Acropolis, Athens is a cultural UNESCO World Heritage Property that was inscribed in 1987 for its cultural value and significance. It is an ancient citadel that was built on an extremely rocky outcrop with an overlooking view of the city of Athens in Greece. The site is home to several remains of ancient buildings that showcase the architectural and historical significance of the area. The Parthenon is the most distinct and popular of these historical structures in Acropolis, Athens.

Even though there are plenty of other acropoleis in Greece, the Acropolis of Athens is the most significant of them all. In fact, it is casually referred to as “The Acropolis”. It is also one of the most popular tourist destinations in Greece with more than 22 million tourist visits per year!

History of Acropolis, Athens

Acropolis, Athens

Acropolis is a Greek term that literally means any complex or citadel built on a high point, such as a hill. The Acropolis in Athens is undoubtedly the most famous of them all in Greece. It was built in 5th century BCE, which is a planned construction under the guidance of the Pericles of Athens. It took two years to build a detailed plan for the Acropolis of Athens, even for the Parthenon alone it took them a lot of planning too. The level of detail and planning that went into the construction of the Acropolis was designed in order to create a lasting monument. In fact, the best architects and sculptors were commissioned into the building of the Acropolis.

The Acropolis, Athens measures at 490 feet in height above the city of Athens. Meanwhile, the entire surface area covered by the ancient structures and monuments span about 7 acres or 3 hectares. The site was a natural choice to build such a massive fortification. In fact, there was already an existing structure on the hill but it was destroyed to build the Acropolis in its place.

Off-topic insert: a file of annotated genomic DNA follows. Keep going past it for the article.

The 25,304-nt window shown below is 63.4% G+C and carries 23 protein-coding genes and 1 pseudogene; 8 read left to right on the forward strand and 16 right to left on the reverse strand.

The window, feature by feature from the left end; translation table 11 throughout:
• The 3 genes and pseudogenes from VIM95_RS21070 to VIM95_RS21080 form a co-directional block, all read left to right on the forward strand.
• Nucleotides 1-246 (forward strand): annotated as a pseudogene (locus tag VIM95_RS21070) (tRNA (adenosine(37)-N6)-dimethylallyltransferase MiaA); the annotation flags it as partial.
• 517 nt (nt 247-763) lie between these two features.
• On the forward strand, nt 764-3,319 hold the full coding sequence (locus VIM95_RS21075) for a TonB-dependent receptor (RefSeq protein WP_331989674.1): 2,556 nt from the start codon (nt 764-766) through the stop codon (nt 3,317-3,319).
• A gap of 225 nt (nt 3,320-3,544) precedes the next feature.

Ancient Buildings and Structures

Acropolis, Athens

There are several notable buildings, temples and ancient structures within Acropolis, Athens. Below are some of the most notable of these structures to look forward to during your visit:

Parthenon: This is the largest and most popular temple in Acropolis, Athens. It was built for and dedicated to the goddess Athena. The temple was later converted into a church and then a mosque. The Parthenon was built during the height of the Classical period, which is sometime between 447 and 438 BCE.

Temple of Athena Nike: This was the first temple within Acropolis, Athens to be built using the Ionic style. The most unique feature about this temple is the fact that it was built on the Egyptian foot of 300 mm.

Propylea: This is an ancient monumental gateway that welcomes you as you enter into the Acropolis.

Erectheion: This ancient structure was built in dedication to the principal gods of Attica: Poseidon-Erechtheus and Athena.

Theatre of Dionysis: This is a major theater in Athens that was built at the foot of Acropolis in Athens.

Odeon of Herodes Atticus: This is an ancient theater that was built during the height of the Acropolis in Athens. To this day, it is being used for plays and concerts.

Practical Travel Tips

Here are a few things you need to know about visiting Arcopolis, Athens:

  • The Acropolis of Athens is open daily from 8AM to 7PM in the summer. During winter, it is open from 8AM to sunset.
  • If you want to visit Acropolis, Athens for free, you can look up the schedule for free admission days for the public. These are available for limited days a year.
  • There is a canteen near the ticket kiosk. However, you should bring your own snacks and refreshments as these are sold at highly exorbitant prices.
  • You need not book a guide beforehand. There are several guides on-site that will offer their services to you. But if you book a trip to the Acropolis via a tour company, they will most likely provide the guide for you.
  • The site is undergoing major renovation projects. Hence, do not be disappointed if you see a lot of scaffolding.
  • There are special paths and lift built into the face of the hill in order to provide easy access to the disabled visitors. However, the lift is only strictly for the use of disabled persons.

View the complete list of UNESCO World Heritage Sites in Greece.

View the list of all of the UNESCO World Heritage sites I have visited on my travels.

Last updated: Aug 1, 2017 @ 6:51 pm